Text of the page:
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Monday, November 1, 2010

My life exploded (Part IV).

Day 3
The night was mostly uneventful. It consisted of me waking up, feeling like crap, walking over to the nursing station, taking more Tylenol, going back to sleep, waking up feeling bad again, tossing and turning, putting my sheets back on, etc.

By the time it's morning, I no longer feel like sleeping so much and decide to acknowledge the pile of papers that I had been given upon arrival to the unit. I sift through them: some kind of form about being involuntarily committed to the mental health unit; a big packet full of information about their adult recovery program. I'm expected to participate in group sessions; shower, come to meals, keep my room clean, make my bed, wash my clothes. Visitors are allowed once a day. I may be granted to go outside if I obtain a special pass from my psychiatrist. The list went on..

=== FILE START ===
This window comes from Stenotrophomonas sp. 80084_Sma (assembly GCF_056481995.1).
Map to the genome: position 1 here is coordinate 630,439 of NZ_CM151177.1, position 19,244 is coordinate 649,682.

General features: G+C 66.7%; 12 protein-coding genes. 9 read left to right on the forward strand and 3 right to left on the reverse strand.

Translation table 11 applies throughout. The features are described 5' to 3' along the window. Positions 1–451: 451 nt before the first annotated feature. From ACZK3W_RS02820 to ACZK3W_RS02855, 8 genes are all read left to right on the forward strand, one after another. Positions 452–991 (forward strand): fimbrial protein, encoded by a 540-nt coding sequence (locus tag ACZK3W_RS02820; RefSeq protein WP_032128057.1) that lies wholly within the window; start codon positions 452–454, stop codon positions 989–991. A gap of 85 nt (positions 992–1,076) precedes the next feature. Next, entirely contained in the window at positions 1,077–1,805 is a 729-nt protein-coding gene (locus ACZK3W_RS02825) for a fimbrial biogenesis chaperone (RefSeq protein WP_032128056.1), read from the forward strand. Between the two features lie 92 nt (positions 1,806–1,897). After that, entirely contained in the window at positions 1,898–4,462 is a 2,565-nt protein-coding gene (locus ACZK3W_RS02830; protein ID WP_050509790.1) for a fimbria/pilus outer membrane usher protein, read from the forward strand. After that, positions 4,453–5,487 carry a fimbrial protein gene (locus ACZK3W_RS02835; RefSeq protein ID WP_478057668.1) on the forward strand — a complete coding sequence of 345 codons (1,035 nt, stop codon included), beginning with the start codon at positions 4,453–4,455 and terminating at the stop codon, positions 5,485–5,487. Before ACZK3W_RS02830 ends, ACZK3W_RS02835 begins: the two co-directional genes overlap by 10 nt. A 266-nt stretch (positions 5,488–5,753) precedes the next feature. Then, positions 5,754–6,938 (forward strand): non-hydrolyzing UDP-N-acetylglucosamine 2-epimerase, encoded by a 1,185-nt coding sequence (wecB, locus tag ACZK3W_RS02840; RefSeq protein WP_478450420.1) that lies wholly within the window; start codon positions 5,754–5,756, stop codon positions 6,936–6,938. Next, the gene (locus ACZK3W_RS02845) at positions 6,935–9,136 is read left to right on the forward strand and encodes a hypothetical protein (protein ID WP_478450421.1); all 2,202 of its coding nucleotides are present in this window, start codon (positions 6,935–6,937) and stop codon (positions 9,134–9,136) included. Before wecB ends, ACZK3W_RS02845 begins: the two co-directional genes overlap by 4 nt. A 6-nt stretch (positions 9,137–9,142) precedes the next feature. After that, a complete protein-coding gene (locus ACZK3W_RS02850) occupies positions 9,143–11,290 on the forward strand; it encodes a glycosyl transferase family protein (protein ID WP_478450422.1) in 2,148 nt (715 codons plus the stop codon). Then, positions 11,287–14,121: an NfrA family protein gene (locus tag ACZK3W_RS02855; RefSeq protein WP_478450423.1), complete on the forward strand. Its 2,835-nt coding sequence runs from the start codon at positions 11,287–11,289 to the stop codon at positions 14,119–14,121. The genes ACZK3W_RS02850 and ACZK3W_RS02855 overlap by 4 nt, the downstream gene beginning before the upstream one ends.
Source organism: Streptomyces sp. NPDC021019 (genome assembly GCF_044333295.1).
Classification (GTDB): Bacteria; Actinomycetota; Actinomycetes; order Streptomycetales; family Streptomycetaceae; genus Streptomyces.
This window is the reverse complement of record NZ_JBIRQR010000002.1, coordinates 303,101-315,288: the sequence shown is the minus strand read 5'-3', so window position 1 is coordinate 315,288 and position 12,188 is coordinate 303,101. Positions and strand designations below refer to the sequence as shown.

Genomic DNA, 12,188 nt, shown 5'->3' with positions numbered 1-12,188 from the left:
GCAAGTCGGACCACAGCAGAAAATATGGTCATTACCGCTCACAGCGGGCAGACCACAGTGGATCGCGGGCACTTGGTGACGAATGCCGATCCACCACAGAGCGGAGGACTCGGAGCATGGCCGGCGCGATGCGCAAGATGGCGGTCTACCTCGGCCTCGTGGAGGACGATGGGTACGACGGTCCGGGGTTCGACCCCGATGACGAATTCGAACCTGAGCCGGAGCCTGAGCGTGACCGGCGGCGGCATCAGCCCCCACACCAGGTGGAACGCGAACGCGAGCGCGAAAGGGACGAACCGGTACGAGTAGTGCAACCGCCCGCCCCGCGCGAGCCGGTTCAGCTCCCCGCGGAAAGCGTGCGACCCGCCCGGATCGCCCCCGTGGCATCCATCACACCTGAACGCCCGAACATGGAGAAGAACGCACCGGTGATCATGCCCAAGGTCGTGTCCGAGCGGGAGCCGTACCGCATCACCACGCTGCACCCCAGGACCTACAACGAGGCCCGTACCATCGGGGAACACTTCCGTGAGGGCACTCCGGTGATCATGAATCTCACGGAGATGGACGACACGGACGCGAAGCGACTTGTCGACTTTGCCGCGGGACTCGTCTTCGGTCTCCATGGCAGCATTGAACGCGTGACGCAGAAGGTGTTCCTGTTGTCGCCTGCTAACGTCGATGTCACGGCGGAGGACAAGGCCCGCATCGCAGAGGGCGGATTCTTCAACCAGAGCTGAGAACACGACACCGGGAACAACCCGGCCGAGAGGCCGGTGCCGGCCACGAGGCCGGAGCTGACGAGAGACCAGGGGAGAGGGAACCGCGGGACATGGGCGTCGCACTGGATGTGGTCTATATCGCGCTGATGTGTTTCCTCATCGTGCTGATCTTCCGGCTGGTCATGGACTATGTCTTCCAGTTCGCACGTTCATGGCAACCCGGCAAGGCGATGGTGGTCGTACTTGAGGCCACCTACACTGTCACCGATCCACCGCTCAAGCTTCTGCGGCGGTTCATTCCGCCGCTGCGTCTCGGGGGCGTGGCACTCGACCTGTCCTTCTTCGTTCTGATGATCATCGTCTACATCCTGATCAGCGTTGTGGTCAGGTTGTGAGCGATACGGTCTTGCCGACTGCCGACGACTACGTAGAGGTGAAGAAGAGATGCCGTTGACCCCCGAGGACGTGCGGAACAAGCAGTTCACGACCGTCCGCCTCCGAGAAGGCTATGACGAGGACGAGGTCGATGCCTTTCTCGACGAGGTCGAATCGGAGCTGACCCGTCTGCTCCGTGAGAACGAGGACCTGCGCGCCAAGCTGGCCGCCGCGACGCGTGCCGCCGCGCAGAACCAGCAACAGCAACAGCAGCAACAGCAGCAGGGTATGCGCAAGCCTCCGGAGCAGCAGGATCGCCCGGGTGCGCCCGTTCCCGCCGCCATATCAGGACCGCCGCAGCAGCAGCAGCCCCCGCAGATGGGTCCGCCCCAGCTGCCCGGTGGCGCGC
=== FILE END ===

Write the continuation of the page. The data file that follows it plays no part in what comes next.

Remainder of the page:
7:30a.m.
I decide to take a shower and wash my hair. Bathing, that's compliant patient behavior, right? I scrub my torso until my skin becomes raw; it's impossible to get the adhesive off from the series of electrodes that I had worn. I towel off, put on the one remaining pair of clean underwear that I have, and finish getting dressed. I have no hairbrush, but eventually manage to get the flimspy hospital comb through my thick, knotted hair. I braid my wet hair. I make my bed. I sit down on my bed and read the one book I have with me: My Stroke of Insight.

8:00a.m.
One of the psych techs knocks on my door.
"I just wanted to let you know that you can get breakfast down the hall." She said.
I look up. It's Megan, one of the people I had oriented with when I first started working at the hospital. We had gone to high school together. Her expression changes when she realizes I'm me.
"Oh..man. Umm....I'm really sorry to see you here. What happened?"
"I overdosed."
There was an awkward silence.